Amazon is keen to get its new Echo Frames onto early adopters’ faces. The company is offering a $75 discount on all three styles.
That means you can buy the prescription-ready frames for $195 instead of $270, the blue light filtering models for $225 rather than $300, or the sunglasses for $255 instead of $330. All three have square or circular designs to choose from, and are available in a handful of different colors.
Like previous models, Amazon’s take on smart glasses don’t try to emulate Google Glass by putting a screen on your face, nor Meta by letting you record your surroundings. Instead, Echo Frames bring Amazon’s Alexa smart assistant to your face, letting you ask questions, control your smart home or play audio from your phone via the tiny built-in speakers.
Of course, early adoption comes with risks and Amazon doesn’t say exactly how long the introductory pricing will last for. While it’s sensible to see what the critics say, our own Kate Kozuch’s Echo Frames 3 hands-on review suggests they’re firmly a step in the right direction.
For starters, the company has made great progress in terms of hiding tech in plain sight. While early editions looked like a cross between a computer and Dollar-store frames, these pass far more convincingly as regular glasses with slimmed-down temples and a generally more understated design.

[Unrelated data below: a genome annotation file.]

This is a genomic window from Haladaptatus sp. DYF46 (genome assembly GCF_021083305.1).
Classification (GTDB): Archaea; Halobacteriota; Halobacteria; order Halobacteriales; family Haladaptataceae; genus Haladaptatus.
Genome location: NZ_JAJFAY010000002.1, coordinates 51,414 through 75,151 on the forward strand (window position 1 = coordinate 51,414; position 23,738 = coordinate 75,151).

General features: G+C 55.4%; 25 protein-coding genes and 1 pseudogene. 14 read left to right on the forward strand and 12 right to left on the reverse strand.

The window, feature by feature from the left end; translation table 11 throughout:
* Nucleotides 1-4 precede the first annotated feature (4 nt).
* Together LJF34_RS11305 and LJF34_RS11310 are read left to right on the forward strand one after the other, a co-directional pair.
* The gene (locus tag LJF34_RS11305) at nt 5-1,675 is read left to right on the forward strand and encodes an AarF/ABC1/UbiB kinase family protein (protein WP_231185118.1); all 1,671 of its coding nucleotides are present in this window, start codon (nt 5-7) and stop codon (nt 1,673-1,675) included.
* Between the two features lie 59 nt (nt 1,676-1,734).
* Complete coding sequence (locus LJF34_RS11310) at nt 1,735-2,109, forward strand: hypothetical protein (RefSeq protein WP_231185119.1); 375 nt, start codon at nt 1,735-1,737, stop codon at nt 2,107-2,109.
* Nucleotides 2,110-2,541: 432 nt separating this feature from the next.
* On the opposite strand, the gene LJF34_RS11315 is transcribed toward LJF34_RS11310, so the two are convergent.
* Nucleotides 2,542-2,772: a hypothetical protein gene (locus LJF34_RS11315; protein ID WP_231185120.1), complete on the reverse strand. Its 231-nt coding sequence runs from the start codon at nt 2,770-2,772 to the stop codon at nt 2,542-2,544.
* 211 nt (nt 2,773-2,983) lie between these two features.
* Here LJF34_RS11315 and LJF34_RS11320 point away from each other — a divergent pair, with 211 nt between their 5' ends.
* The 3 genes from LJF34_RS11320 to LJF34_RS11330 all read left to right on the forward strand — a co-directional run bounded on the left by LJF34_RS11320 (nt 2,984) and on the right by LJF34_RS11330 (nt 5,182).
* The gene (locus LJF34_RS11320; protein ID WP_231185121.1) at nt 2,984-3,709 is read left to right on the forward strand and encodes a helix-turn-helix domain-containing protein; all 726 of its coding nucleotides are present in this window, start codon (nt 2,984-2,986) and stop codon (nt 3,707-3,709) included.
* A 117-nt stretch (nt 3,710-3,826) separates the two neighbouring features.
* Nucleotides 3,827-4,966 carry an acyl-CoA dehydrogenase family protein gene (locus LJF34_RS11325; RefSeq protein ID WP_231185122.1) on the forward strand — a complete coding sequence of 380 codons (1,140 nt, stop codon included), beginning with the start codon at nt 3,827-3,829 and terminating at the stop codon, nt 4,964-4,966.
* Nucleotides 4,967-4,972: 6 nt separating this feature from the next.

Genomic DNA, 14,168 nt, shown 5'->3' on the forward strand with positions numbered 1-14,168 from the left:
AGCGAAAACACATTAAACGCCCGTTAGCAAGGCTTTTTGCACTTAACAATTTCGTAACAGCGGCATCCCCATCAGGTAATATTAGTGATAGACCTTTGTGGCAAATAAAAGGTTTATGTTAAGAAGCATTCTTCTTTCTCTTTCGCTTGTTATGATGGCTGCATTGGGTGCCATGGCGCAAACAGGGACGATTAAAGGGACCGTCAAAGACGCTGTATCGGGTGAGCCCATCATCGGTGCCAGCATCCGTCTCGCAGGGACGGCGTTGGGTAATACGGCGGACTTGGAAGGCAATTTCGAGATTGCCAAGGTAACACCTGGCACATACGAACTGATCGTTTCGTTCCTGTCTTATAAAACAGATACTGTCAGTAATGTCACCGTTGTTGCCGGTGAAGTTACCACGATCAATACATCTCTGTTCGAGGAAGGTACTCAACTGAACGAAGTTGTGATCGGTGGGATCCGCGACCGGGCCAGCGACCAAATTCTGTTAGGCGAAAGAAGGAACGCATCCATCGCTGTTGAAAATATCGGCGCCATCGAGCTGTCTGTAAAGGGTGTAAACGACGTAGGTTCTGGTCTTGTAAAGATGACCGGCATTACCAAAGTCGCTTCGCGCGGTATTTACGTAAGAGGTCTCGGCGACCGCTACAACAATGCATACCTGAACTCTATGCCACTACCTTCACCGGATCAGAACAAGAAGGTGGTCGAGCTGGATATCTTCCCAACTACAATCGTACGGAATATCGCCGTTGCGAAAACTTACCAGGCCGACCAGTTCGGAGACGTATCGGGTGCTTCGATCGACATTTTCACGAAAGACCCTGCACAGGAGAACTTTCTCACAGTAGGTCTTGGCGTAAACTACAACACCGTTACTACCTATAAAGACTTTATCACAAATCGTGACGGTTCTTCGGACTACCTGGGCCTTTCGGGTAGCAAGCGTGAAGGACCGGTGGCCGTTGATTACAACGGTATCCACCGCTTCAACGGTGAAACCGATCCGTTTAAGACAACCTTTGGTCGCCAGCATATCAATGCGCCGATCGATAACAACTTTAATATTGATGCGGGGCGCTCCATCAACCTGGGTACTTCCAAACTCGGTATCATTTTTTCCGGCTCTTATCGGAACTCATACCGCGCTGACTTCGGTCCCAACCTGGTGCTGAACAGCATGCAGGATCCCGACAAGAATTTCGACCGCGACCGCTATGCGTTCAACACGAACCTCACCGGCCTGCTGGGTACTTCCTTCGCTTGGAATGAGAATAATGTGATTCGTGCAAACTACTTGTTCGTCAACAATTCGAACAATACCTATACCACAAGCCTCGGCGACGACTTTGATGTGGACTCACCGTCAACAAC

As well as feeling a bit lighter and more balanced, Amazon has also introduced multi-point pairing. The idea here is that you can jump between your phone, laptop, smart speaker or tablet without having to reconnect every time.
In our short hands-on time, we weren’t able to put the battery through its paces, though Amazon is promising improved battery life with 40% more continuous media playback and 80% more talk time. And while we could give the speakers a listen, the noisy preview environment was such that we could really only conclude that the bass is improved.
But if you’re concerned about bothering neighbors, you’re right to be. Even in said demo area, our test music was clear enough for those nearby to identify the song in question. So not one for public transport, then.
All the same, early impressions point to a big improvement over the previous generation, which got a middling 3.5 stars in our Echo Frames 2 review. “The Echo Frames need to sound a lot better before I’d shell out $250,” concluded our U.S. Editor-in-Chief, Mike Prospero. We’ll find out if the third generation gets our seal of approval soon.